Health & Medicine

Conjoined twins Eva and Erika Sandoval to undergo separation surgery Tuesday

'The girls sense something is going to happen' - conjoined twins Eva and Erika Sandoval prepare for separation surgery

​Days before the separation surgery of conjoined twins Erika and Eva, their mother Aida Sandoval says she's preparing for the birth of two independent little girls.
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​Days before the separation surgery of conjoined twins Erika and Eva, their mother Aida Sandoval says she's preparing for the birth of two independent little girls.

After sharing much of their lower bodies since being born conjoined more than two years ago, Antelope twins Eva and Erika Sandoval will undergo a rare surgery starting Tuesday morning at Lucile Packard Children’s Hospital Stanford with the hopes of beginning their independent lives.

The girls have separate brains and hearts but share a liver, bladder and some of their digestive system as well as a third leg. Despite the challenges of living in their 42-pound, seven-limbed body, the energetic twins have learned to walk, talk and play together. Still, parents Aida and Arturo Sandoval as well as the doctors at Stanford say the surgery is necessary for their long-term health as well as their future freedom and mobility. Doctors estimate a 30 percent chance that one or both twins won’t survive the complicated procedure.

The operation will involve 50 hospital staff members from plastics, orthopedics, urology and other departments. It will begin around 6 a.m. Tuesday and is expected to last between 18 and 24 hours. Surgeons will first anesthetize the twins before cutting through organs and bone, all the while consulting 3-D printed models of the girls’ fused pelvis and networks of blood vessels.

The biggest threat to the twins’ survival is blood loss, which is most likely to occur during the splitting of the liver or of the pelvic bone, said lead surgeon Dr. Gary Hartman, who has successfully separated two other sets of conjoined twins at Lucile Packard.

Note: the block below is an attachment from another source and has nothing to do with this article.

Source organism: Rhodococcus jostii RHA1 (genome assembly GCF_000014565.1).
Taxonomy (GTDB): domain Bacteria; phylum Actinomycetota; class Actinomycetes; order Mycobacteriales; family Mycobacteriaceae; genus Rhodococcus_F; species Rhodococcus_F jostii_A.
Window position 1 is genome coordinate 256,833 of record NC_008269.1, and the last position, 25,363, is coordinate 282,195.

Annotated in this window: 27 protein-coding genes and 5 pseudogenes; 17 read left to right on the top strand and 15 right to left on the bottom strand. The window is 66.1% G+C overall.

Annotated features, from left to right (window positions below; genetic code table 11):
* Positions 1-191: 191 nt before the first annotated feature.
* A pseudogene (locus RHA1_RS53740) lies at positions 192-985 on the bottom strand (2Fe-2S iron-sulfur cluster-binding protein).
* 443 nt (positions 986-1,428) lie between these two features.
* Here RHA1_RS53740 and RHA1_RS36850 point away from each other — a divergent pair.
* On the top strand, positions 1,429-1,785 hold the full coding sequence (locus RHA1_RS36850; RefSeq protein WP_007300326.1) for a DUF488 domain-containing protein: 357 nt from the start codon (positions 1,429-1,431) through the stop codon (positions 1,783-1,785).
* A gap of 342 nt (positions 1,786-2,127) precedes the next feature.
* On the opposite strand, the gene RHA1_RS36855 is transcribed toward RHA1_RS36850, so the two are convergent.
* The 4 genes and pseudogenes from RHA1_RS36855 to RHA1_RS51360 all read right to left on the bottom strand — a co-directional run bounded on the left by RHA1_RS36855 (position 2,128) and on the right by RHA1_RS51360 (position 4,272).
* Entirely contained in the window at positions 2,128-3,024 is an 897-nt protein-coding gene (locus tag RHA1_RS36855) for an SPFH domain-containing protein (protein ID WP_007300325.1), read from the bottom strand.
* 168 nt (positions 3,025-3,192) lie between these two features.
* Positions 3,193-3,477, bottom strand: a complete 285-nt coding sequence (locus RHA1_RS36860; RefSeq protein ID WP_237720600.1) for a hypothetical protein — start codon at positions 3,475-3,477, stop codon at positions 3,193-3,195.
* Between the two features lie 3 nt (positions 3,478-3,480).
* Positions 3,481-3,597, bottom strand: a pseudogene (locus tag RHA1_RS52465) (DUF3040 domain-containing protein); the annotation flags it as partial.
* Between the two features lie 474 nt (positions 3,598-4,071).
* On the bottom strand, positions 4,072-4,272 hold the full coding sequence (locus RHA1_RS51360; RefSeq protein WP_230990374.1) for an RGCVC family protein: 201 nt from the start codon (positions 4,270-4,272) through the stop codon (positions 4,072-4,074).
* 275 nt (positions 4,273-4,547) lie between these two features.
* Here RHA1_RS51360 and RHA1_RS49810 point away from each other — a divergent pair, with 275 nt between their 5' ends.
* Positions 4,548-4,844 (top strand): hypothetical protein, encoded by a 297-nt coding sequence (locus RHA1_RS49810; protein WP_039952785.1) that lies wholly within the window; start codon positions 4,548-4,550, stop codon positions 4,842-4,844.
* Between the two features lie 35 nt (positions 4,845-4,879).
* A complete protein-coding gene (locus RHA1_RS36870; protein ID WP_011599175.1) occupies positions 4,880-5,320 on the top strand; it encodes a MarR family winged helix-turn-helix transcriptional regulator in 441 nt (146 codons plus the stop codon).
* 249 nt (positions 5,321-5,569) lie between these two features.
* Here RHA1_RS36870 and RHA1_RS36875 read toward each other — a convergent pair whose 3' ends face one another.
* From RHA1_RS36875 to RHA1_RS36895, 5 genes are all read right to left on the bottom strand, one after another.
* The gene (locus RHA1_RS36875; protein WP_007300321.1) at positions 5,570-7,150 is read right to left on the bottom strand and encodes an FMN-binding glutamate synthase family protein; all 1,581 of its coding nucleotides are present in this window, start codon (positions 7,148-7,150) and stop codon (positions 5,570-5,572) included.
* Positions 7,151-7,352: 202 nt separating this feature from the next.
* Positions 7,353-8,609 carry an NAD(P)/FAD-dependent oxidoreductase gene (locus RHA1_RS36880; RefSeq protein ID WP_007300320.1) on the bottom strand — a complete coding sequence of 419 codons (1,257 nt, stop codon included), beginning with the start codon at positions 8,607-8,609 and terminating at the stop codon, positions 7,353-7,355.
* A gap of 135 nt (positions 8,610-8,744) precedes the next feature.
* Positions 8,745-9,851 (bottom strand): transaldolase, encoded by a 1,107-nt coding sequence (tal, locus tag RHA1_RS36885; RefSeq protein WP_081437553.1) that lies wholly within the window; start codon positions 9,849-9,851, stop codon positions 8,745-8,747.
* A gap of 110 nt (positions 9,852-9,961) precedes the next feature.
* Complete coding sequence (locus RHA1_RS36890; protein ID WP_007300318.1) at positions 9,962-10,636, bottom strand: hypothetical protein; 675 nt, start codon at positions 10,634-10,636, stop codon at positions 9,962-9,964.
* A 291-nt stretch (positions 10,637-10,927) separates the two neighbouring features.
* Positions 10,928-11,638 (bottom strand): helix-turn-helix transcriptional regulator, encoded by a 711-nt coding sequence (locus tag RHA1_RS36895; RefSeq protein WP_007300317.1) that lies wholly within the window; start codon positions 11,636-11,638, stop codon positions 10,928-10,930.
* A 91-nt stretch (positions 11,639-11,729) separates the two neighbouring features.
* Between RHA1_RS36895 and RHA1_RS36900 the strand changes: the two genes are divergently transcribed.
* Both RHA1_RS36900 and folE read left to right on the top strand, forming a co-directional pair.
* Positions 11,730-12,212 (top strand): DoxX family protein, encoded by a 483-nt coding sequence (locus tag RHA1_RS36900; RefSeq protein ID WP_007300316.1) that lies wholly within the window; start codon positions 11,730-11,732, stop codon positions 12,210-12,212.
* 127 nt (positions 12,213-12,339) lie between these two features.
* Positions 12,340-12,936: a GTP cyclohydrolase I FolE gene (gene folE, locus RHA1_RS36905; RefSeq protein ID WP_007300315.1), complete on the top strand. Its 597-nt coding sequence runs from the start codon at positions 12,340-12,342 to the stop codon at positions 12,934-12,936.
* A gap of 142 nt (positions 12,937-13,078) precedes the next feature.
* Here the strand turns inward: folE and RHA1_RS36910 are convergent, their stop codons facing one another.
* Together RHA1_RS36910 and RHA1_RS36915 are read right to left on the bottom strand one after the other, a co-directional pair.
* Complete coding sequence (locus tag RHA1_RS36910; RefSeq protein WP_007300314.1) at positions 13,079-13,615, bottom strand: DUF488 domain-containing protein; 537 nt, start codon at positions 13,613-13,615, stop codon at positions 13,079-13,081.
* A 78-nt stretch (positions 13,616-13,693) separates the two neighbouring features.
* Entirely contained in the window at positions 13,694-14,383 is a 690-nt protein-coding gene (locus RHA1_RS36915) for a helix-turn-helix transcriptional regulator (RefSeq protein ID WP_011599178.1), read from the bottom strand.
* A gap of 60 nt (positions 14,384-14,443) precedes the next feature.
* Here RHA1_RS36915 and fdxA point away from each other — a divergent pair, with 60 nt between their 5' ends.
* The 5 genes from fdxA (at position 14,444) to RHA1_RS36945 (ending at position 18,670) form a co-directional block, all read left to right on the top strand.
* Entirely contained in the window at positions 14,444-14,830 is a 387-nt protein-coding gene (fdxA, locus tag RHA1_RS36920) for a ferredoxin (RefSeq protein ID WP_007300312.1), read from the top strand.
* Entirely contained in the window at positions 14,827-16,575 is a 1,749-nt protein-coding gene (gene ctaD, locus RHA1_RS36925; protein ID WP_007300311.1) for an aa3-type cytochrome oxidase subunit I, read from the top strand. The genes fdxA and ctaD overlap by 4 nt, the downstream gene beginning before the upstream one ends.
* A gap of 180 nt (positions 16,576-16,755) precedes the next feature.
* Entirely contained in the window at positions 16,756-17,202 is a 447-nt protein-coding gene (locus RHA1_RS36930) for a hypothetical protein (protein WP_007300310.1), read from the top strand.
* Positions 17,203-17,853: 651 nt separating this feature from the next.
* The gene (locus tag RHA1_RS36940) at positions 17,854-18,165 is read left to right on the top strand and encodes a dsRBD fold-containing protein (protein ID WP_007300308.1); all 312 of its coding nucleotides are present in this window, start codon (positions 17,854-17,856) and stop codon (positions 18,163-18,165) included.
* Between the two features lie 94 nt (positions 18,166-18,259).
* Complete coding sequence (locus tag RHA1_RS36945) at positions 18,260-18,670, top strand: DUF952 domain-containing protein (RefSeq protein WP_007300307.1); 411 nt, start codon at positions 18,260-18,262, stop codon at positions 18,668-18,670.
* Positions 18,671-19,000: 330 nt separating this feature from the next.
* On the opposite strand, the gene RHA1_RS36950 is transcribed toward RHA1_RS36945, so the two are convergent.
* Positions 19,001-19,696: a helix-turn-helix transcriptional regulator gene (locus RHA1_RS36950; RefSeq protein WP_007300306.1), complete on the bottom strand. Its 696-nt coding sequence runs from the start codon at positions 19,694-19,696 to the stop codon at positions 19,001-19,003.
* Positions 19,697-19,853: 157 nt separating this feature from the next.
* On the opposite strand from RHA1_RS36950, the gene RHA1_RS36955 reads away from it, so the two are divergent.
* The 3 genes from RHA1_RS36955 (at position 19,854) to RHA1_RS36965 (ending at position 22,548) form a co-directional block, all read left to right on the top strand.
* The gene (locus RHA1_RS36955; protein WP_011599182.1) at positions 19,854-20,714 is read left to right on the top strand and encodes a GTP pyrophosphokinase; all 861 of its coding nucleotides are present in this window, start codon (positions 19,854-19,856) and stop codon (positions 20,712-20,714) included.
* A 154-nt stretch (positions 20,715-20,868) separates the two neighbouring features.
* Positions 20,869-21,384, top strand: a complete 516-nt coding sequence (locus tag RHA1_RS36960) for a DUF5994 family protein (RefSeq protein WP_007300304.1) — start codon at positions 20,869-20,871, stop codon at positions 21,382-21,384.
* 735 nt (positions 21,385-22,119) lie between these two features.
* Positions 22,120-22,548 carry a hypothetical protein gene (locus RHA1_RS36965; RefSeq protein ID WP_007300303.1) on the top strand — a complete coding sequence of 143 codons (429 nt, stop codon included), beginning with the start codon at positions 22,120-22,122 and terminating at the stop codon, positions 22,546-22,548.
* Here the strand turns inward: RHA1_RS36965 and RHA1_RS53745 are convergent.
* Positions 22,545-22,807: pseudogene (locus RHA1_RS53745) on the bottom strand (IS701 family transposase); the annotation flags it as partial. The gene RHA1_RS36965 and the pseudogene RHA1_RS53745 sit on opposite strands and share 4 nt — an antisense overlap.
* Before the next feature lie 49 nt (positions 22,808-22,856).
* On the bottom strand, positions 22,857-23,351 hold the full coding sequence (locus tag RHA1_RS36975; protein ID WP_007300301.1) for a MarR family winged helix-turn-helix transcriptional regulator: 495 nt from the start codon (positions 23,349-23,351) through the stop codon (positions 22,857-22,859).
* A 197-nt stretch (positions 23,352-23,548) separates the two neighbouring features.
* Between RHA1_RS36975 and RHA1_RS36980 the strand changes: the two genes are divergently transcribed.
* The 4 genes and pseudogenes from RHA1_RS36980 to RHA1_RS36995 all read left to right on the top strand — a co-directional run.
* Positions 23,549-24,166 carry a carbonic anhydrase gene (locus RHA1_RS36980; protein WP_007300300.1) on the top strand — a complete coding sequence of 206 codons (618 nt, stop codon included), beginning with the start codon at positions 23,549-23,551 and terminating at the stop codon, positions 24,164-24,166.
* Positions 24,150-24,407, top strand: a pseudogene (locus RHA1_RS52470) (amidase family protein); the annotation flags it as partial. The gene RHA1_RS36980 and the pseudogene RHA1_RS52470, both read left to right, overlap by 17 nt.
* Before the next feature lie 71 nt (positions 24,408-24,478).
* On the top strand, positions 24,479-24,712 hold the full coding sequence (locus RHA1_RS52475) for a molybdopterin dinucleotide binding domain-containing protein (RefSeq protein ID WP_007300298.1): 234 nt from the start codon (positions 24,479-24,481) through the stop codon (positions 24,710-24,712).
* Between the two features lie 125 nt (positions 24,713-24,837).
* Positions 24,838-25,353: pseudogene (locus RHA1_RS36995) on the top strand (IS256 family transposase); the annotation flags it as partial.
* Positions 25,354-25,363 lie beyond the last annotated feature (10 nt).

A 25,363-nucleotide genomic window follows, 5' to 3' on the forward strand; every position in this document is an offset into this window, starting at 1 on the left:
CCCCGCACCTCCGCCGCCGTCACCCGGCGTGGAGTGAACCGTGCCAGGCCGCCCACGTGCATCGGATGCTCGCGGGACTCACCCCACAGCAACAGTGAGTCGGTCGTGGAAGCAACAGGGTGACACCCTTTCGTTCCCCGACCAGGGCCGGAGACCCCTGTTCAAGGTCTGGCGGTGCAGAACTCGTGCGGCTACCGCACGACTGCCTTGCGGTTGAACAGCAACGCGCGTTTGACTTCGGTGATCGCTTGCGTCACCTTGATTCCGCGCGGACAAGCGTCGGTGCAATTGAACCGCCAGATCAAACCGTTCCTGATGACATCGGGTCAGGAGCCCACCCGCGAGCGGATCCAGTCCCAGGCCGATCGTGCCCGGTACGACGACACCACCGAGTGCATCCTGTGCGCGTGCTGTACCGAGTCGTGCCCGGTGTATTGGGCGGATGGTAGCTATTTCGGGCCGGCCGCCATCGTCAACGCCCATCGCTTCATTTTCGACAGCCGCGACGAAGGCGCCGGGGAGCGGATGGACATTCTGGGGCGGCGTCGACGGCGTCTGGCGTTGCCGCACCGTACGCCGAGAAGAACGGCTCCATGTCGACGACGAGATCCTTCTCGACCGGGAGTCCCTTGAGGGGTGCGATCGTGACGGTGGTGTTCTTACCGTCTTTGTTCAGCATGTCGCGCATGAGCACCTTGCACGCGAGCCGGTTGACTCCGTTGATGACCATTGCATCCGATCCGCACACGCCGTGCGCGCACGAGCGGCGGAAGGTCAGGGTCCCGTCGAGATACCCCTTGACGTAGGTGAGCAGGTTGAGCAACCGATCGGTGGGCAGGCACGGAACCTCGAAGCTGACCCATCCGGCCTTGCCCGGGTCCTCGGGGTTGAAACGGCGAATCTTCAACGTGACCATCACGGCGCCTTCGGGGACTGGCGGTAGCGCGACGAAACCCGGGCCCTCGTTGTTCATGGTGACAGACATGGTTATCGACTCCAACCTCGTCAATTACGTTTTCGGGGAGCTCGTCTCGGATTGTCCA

“The challenges technically are going to be splitting the liver, but we have good tools to do that, and it looks like we have a favorable anatomy,” Hartman said. “Down in the pelvis, it’s going to be sorting out how these structures all drain to the outside.”

Once separated, both girls will be wheeled into separate operating rooms for extensive reconstruction from the abdomen down. Whichever twin does not keep their shared bladder will likely require a colostomy bag for kidney drainage. Surgeons have not yet decided if the third leg will go to one of the girls or if it will be used for skin grafting.

Mother Aida says she’s enjoying her daughters in their last few days living in one ever-busy body. The stronger twin, Eva, is still the more vocal one and often drags her sister along as she crawls. Erika, however, never stops vying for her mother’s affections.

“When they get separated, it’s going to be like the loss of the one little body,” Aida said. “But it will be the birth of two little independent individuals.”

Still, the past week hasn’t been the same for the Sandoval family with the long-awaited operation date looming, Aida said.

“These last few nights, I feel the girls sense something is going to happen because they wake up crying,” she said. “They keep saying, ‘Mommy, hold you,’ which basically means they want me to hold them.”

In September, surgeons inserted three balloon-like tissue expanders into the twins’ sides and back to stretch skin for post-surgical grafting. The wounds left by the surgery would otherwise be large and vulnerable to infection, said pediatric reconstructive surgeon Dr. Peter Lorenz.

After their August 2014 birth, the twins spent their first seven months at the Stanford hospital before joining Aida and Arturo in the Antelope home where they raised their three older children, now grown and living on their own. In October, Aida, Eva and Erika moved into a $6,000-a-month apartment in Palo Alto to live closer to the medical staff at Lucile Packard, while Arturo stayed in the Sacramento area where he’s employed as a heavy equipment mechanic. The family has started a page on the crowdfunding site YouCaring to raise money for rent and medical expenses, in addition to hosting other fundraisers.

The parents said they have faith that their “little miracles” will continue to pull through. As few as one of every 200,000 births produces conjoined twins, and about half of them arrive stillborn, with 35 percent surviving only one day, according to the University of Maryland Medical Center.

“I look forward to our new journey and what’s going to be out there for us and all the challenges that we’re all going to face together and overcome,” Aida said. “We’re going to fight through them.”

Just days before surgery, Aida presented to Eva and Erika two teddy bears that she had bound together at the leg with a sock and white tape. She pulled them apart gently, exposing two taped-up nobs where the joined leg once protruded. Aida sat the bears separately but near each other on a table and turned to her daughters.

“That’s you!” she told the twins, who watched perplexed from their double stroller. “Dr. Hartman will perform his magic, and then you’ll be two.”

The Sandovals have upended their lives as they prepare for upcoming surgery to separate 2-year-olds Eva and Erika, siblings who are fused from the chest down. Doctors say the conjoined twins face a 30 percent chance of one or both not surviving.

Sammy Caiola: 916-321-1636, @SammyCaiola

The Sacramento Bee will have exclusive coverage of Eva and Erika's risky separation surgery as it unfolds. Watch for updates Tuesday and Wednesday at

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